The problem with these statistics is that they are cross-sectional snapshots.  They take the upper X% of the population at one time and calculate how much income goes to this group.  They take the same upper X% – not the same people, just the same percentage – at another time and repeat the calculation.  But the members of this group may, and almost certainly have, materially changed in the interim.  This makes it very difficult to infer anything about inequality or changes in inequality simply by comparing these two numbers.  In order to do this, you have to look at longitudinal studies that track specific individuals over time.  But these studies are more difficult to conduct and, more importantly, much more difficult to paint onto an Occupy Wall Street poster.

We have all heard about the 1%.  But how many have heard that, based on one longitudinal study that tracked individuals over 44 years, fully 12% of the population will find itself in this lofty group at one point in their careers?  Or that the corresponding figure for the top 10% is 56% and a whopping 73% for the top 20%?  These figures certainly sound much less ominous than the ones generally propagated by the media.  They also probably go a long way to explaining something that always mystifies the Left: why voters are not more in favor of “soak the rich” tax schemes.   Like Pogo, the voters may have “seen the enemy and it is us.”[2]

To make this point in a different way, consider the following thought experiment.  Imagine an economy consisting of five people, each ten-year’s apart in age.  Each person has a 50-year employment career, starting at age 20.  Each starts off making an amount that puts him in the lowest quintile of earners.  Each ten years, each person moves up a quintile and his earnings double.  At the age of 70, each person retires and drops out of the calculation, to be replaced by someone just starting his career at the age of 20, earning in the lowest quintile.  At each point in time, there is one 20-something earning one unit of income in the lowest quintile, one 30-something earning two units of income in the second quintile, one 40-something earning four units of income in the third quintile, etc.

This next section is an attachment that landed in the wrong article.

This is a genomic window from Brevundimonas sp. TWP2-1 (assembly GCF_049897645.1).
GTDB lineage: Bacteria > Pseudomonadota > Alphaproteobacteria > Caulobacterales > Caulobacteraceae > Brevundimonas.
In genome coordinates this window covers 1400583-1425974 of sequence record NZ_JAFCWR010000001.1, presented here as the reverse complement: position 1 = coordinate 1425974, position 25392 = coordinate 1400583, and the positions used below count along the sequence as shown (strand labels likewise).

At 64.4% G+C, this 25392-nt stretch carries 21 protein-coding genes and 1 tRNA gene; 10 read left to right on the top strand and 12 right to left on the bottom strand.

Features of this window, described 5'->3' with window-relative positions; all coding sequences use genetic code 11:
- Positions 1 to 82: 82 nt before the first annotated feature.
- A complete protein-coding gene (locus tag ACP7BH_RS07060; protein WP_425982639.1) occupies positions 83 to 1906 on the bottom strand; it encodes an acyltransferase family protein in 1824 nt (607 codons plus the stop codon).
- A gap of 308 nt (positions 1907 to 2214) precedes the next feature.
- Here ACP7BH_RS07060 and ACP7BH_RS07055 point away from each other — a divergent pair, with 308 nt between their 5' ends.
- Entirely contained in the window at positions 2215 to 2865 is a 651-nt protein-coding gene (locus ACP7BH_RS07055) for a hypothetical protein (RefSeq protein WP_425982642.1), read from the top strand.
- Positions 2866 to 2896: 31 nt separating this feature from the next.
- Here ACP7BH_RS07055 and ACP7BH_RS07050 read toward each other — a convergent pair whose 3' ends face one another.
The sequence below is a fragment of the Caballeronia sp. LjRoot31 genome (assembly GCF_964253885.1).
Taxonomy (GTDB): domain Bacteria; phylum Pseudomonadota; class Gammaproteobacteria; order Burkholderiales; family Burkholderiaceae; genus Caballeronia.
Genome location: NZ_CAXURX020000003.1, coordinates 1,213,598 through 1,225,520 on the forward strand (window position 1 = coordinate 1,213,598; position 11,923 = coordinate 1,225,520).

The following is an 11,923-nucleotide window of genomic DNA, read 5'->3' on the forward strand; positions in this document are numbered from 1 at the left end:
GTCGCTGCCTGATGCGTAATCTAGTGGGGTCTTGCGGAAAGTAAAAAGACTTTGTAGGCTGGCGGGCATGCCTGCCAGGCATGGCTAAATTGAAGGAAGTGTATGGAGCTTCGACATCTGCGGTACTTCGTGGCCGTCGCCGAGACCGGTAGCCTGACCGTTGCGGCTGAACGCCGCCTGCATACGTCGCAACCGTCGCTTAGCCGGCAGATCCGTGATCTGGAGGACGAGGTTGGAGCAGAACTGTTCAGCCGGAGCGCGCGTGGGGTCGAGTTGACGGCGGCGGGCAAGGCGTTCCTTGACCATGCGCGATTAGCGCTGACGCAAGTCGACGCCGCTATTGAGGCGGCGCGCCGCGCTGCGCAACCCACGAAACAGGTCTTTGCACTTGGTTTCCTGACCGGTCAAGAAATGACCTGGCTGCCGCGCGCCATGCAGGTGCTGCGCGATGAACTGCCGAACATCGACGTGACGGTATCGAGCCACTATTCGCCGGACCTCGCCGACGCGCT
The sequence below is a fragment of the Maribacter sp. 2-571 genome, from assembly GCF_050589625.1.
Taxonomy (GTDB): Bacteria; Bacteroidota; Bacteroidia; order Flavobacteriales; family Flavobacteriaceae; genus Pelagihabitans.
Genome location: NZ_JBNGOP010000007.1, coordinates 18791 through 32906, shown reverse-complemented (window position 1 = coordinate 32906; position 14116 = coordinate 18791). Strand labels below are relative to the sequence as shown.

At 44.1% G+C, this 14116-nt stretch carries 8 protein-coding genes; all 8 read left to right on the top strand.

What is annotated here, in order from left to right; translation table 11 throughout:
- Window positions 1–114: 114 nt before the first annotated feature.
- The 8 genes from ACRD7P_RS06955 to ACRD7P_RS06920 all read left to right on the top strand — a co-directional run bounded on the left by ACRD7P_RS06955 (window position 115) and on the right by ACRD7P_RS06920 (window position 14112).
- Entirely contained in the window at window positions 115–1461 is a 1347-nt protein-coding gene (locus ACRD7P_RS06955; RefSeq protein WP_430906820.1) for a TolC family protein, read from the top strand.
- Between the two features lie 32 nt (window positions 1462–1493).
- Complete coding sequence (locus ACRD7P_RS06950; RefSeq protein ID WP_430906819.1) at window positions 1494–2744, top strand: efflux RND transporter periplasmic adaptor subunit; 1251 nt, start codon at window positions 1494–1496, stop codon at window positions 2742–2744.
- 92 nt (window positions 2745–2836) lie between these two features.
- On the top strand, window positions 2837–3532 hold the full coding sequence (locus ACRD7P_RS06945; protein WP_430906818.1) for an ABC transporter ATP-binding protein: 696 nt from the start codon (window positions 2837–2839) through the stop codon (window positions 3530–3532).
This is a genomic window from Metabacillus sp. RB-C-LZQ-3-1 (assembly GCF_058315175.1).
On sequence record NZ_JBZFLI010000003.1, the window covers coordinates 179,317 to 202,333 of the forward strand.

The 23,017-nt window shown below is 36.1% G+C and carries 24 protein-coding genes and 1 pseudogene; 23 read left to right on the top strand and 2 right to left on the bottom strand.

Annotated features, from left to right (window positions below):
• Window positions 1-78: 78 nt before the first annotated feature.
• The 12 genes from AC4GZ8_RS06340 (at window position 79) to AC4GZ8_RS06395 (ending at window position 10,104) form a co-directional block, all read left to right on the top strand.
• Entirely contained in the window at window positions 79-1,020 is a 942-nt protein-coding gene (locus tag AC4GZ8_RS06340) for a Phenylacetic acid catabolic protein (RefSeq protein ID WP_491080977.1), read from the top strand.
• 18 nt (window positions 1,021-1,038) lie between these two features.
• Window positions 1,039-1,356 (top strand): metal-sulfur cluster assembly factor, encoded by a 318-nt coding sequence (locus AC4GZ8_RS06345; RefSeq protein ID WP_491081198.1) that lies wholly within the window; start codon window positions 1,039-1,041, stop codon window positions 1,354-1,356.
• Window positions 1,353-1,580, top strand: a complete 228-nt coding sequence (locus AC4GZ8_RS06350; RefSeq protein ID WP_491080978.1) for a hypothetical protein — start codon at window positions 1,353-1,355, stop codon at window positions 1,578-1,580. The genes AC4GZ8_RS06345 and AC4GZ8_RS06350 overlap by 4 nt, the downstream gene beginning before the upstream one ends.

This economy demonstrates perfect equality.  Over each worker’s life, each one earns exactly the same amount in exactly the same pattern.  However, a cross-sectional analysis would show, at any point in time, a very unequal result.  The upper quintile would capture 52% of total earnings.  The two upper quintiles would get 77% of total earnings.  The suffering souls in the lowest quintile, conversely, would only get 3% of the total pie.[3]

This is not meant to be an accurate picture of the US economy, although the phenomenon of rising incomes with work experience is certainly correct.  But, like with the RMHI statistics, it is easy to see how Brandolini’s Law[4] would certainly allow unscrupulous, or just plain dumb, politicians to misuse these statistics.  Not that we have any of those.

Finally, there is the statistic on the gender pay gap.  I have commented on this completely bogus figure before (in footnote 2 of this blog), but it is worth mentioning again because if Clinton becomes President, we are virtually certain to see legislation to solve this non-problem.

All of this, frankly, is very depressing.  Although all the examples I have chosen above come from the Left, I am pretty sure that distorting statistics is a bipartisan effort.  The biggest problem isn’t the abuse of mathematics and logic by one faction or the other, but rather the limitations of the political process and the attention spans of voters.  Unfortunately, this means that it isn’t just a problem of throwing the rascals out.

As Senator Patrick Moynihan once famously said: “Everyone is entitled to his own opinion, but not to his own facts.”  If we are unable to discuss intelligently the basic facts, then there is little hope that we will agree on anything else.